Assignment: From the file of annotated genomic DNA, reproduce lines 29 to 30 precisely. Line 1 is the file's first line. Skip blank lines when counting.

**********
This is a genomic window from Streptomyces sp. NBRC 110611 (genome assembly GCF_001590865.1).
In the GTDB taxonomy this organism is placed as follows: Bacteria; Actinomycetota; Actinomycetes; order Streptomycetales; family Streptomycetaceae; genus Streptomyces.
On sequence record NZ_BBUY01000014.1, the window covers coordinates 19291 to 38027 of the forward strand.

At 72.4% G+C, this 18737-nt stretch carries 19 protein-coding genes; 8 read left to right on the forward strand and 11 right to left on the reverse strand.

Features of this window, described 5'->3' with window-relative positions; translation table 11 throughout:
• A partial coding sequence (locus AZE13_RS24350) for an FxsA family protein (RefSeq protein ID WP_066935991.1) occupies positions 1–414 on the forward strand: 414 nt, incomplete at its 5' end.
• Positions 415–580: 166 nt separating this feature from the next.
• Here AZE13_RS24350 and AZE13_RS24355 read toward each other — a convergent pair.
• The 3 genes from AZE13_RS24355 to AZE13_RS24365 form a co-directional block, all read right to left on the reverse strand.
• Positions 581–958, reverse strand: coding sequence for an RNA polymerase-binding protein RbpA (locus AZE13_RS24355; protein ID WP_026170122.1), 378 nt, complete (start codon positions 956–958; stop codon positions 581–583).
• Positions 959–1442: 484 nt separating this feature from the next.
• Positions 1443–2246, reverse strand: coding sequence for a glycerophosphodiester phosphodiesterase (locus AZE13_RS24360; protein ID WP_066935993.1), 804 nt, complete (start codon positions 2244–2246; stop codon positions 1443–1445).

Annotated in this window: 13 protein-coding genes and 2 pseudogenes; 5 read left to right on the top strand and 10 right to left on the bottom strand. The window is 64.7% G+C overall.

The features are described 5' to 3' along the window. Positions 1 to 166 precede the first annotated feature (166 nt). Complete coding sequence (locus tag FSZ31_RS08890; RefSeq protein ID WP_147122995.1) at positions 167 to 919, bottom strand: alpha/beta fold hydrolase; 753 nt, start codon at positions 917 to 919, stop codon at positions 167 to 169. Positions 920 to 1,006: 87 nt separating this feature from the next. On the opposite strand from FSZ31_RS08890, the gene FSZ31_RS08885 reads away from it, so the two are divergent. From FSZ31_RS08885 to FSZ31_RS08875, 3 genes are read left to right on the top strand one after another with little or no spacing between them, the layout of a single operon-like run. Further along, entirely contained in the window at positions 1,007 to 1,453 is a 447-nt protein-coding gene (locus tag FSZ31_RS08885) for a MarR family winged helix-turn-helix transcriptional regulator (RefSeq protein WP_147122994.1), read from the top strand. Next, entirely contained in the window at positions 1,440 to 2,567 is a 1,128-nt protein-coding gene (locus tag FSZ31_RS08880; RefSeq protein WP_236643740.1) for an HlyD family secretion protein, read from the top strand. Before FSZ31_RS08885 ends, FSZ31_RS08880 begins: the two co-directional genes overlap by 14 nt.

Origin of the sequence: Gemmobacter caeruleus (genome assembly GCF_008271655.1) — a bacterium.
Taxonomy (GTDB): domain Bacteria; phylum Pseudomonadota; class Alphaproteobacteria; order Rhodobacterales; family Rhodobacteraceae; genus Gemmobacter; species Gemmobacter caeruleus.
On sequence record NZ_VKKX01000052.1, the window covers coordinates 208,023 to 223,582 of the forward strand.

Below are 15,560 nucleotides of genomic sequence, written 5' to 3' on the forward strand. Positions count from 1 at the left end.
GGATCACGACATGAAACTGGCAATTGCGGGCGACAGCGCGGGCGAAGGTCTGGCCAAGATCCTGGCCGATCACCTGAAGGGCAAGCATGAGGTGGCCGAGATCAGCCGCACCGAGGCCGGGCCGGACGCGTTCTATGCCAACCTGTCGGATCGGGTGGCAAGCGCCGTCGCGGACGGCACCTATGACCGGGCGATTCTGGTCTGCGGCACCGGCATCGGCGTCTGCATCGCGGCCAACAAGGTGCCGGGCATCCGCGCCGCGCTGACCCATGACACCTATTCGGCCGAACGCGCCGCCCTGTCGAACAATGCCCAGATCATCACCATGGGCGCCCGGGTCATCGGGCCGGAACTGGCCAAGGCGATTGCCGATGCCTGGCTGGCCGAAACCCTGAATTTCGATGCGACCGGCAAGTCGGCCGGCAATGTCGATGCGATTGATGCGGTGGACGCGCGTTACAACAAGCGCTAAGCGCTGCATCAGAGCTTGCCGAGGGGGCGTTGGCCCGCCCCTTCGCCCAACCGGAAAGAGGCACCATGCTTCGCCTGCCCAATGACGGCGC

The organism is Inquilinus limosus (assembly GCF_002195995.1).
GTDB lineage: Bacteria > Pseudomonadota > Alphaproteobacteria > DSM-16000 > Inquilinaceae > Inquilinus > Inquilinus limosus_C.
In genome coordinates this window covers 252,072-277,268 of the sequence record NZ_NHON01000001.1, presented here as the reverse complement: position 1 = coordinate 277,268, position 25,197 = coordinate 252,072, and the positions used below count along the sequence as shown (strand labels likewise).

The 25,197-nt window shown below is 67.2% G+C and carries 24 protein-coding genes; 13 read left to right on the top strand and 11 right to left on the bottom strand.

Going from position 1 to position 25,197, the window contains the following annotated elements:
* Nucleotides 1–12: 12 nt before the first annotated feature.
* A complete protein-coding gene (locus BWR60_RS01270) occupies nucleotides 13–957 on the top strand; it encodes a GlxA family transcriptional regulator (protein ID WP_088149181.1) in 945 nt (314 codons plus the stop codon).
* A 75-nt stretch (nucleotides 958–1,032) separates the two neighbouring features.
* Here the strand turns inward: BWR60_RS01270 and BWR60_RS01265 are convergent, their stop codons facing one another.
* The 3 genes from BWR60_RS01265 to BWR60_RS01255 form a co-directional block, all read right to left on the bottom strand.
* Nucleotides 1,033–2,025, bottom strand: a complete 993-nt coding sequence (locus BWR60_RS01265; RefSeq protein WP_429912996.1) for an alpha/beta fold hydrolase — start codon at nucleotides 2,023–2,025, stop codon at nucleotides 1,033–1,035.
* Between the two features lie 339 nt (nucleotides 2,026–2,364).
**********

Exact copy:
* The 3 genes from BWR60_RS01265 to BWR60_RS01255 form a co-directional block, all read right to left on the bottom strand.
* Nucleotides 1,033–2,025, bottom strand: a complete 993-nt coding sequence (locus BWR60_RS01265; RefSeq protein WP_429912996.1) for an alpha/beta fold hydrolase — start codon at nucleotides 2,023–2,025, stop codon at nucleotides 1,033–1,035.